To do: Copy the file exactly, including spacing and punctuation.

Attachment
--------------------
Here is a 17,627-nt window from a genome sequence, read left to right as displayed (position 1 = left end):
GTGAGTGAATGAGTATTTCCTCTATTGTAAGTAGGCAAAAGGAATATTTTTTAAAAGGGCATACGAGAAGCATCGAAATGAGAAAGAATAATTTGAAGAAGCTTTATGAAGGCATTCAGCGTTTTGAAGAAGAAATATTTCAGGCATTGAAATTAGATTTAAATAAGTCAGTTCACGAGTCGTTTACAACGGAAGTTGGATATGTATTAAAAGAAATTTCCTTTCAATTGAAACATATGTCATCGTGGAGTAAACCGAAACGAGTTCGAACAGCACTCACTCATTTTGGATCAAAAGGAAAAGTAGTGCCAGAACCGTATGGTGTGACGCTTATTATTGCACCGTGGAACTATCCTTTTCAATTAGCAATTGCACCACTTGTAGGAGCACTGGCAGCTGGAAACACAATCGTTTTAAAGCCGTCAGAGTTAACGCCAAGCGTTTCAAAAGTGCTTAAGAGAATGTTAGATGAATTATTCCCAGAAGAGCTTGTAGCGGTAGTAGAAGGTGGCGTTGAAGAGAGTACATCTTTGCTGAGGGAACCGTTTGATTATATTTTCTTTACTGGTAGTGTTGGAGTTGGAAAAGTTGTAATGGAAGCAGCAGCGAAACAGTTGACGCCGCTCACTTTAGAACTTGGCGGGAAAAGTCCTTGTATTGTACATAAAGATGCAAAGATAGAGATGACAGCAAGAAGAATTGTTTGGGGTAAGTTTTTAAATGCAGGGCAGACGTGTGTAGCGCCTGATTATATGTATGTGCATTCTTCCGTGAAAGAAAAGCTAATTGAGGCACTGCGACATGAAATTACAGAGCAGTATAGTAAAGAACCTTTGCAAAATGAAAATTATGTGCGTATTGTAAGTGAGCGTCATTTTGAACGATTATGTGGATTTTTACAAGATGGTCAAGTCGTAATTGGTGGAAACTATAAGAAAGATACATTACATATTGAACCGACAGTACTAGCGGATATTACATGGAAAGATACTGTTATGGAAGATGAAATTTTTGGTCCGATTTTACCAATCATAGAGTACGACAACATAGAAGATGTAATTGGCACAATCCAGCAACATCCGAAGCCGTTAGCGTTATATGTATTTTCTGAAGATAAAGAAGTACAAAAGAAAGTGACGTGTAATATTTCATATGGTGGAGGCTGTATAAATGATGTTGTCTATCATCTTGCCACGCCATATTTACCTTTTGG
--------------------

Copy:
Here is a 17,627-nt window from a genome sequence, read left to right as displayed (position 1 = left end):
GTGAGTGAATGAGTATTTCCTCTATTGTAAGTAGGCAAAAGGAATATTTTTTAAAAGGGCATACGAGAAGCATCGAAATGAGAAAGAATAATTTGAAGAAGCTTTATGAAGGCATTCAGCGTTTTGAAGAAGAAATATTTCAGGCATTGAAATTAGATTTAAATAAGTCAGTTCACGAGTCGTTTACAACGGAAGTTGGATATGTATTAAAAGAAATTTCCTTTCAATTGAAACATATGTCATCGTGGAGTAAACCGAAACGAGTTCGAACAGCACTCACTCATTTTGGATCAAAAGGAAAAGTAGTGCCAGAACCGTATGGTGTGACGCTTATTATTGCACCGTGGAACTATCCTTTTCAATTAGCAATTGCACCACTTGTAGGAGCACTGGCAGCTGGAAACACAATCGTTTTAAAGCCGTCAGAGTTAACGCCAAGCGTTTCAAAAGTGCTTAAGAGAATGTTAGATGAATTATTCCCAGAAGAGCTTGTAGCGGTAGTAGAAGGTGGCGTTGAAGAGAGTACATCTTTGCTGAGGGAACCGTTTGATTATATTTTCTTTACTGGTAGTGTTGGAGTTGGAAAAGTTGTAATGGAAGCAGCAGCGAAACAGTTGACGCCGCTCACTTTAGAACTTGGCGGGAAAAGTCCTTGTATTGTACATAAAGATGCAAAGATAGAGATGACAGCAAGAAGAATTGTTTGGGGTAAGTTTTTAAATGCAGGGCAGACGTGTGTAGCGCCTGATTATATGTATGTGCATTCTTCCGTGAAAGAAAAGCTAATTGAGGCACTGCGACATGAAATTACAGAGCAGTATAGTAAAGAACCTTTGCAAAATGAAAATTATGTGCGTATTGTAAGTGAGCGTCATTTTGAACGATTATGTGGATTTTTACAAGATGGTCAAGTCGTAATTGGTGGAAACTATAAGAAAGATACATTACATATTGAACCGACAGTACTAGCGGATATTACATGGAAAGATACTGTTATGGAAGATGAAATTTTTGGTCCGATTTTACCAATCATAGAGTACGACAACATAGAAGATGTAATTGGCACAATCCAGCAACATCCGAAGCCGTTAGCGTTATATGTATTTTCTGAAGATAAAGAAGTACAAAAGAAAGTGACGTGTAATATTTCATATGGTGGAGGCTGTATAAATGATGTTGTCTATCATCTTGCCACGCCATATTTACCTTTTGG